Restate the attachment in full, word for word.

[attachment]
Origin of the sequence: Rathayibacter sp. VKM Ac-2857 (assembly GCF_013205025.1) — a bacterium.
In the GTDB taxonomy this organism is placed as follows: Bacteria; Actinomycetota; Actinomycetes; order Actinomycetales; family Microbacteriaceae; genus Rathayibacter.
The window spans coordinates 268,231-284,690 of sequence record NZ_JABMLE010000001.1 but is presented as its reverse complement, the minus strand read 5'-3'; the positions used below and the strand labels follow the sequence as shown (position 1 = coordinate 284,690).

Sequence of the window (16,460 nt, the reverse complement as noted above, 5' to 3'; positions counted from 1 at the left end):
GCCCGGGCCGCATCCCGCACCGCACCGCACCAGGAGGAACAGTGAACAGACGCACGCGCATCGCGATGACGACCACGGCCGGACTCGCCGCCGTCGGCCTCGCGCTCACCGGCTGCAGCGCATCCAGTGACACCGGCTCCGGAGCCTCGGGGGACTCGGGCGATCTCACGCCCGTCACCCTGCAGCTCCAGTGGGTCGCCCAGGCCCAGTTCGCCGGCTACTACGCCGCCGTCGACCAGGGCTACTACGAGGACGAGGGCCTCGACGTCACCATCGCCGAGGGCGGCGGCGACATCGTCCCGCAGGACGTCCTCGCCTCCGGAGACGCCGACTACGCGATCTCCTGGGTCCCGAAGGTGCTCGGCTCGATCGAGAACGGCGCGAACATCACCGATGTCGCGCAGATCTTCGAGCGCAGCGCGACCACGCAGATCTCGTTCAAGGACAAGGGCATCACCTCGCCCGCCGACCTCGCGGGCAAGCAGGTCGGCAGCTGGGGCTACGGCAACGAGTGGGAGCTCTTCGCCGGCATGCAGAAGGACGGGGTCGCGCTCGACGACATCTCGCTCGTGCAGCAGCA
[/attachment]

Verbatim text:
Origin of the sequence: Rathayibacter sp. VKM Ac-2857 (assembly GCF_013205025.1) — a bacterium.
In the GTDB taxonomy this organism is placed as follows: Bacteria; Actinomycetota; Actinomycetes; order Actinomycetales; family Microbacteriaceae; genus Rathayibacter.
The window spans coordinates 268,231-284,690 of sequence record NZ_JABMLE010000001.1 but is presented as its reverse complement, the minus strand read 5'-3'; the positions used below and the strand labels follow the sequence as shown (position 1 = coordinate 284,690).

Sequence of the window (16,460 nt, the reverse complement as noted above, 5' to 3'; positions counted from 1 at the left end):
GCCCGGGCCGCATCCCGCACCGCACCGCACCAGGAGGAACAGTGAACAGACGCACGCGCATCGCGATGACGACCACGGCCGGACTCGCCGCCGTCGGCCTCGCGCTCACCGGCTGCAGCGCATCCAGTGACACCGGCTCCGGAGCCTCGGGGGACTCGGGCGATCTCACGCCCGTCACCCTGCAGCTCCAGTGGGTCGCCCAGGCCCAGTTCGCCGGCTACTACGCCGCCGTCGACCAGGGCTACTACGAGGACGAGGGCCTCGACGTCACCATCGCCGAGGGCGGCGGCGACATCGTCCCGCAGGACGTCCTCGCCTCCGGAGACGCCGACTACGCGATCTCCTGGGTCCCGAAGGTGCTCGGCTCGATCGAGAACGGCGCGAACATCACCGATGTCGCGCAGATCTTCGAGCGCAGCGCGACCACGCAGATCTCGTTCAAGGACAAGGGCATCACCTCGCCCGCCGACCTCGCGGGCAAGCAGGTCGGCAGCTGGGGCTACGGCAACGAGTGGGAGCTCTTCGCCGGCATGCAGAAGGACGGGGTCGCGCTCGACGACATCTCGCTCGTGCAGCAGCA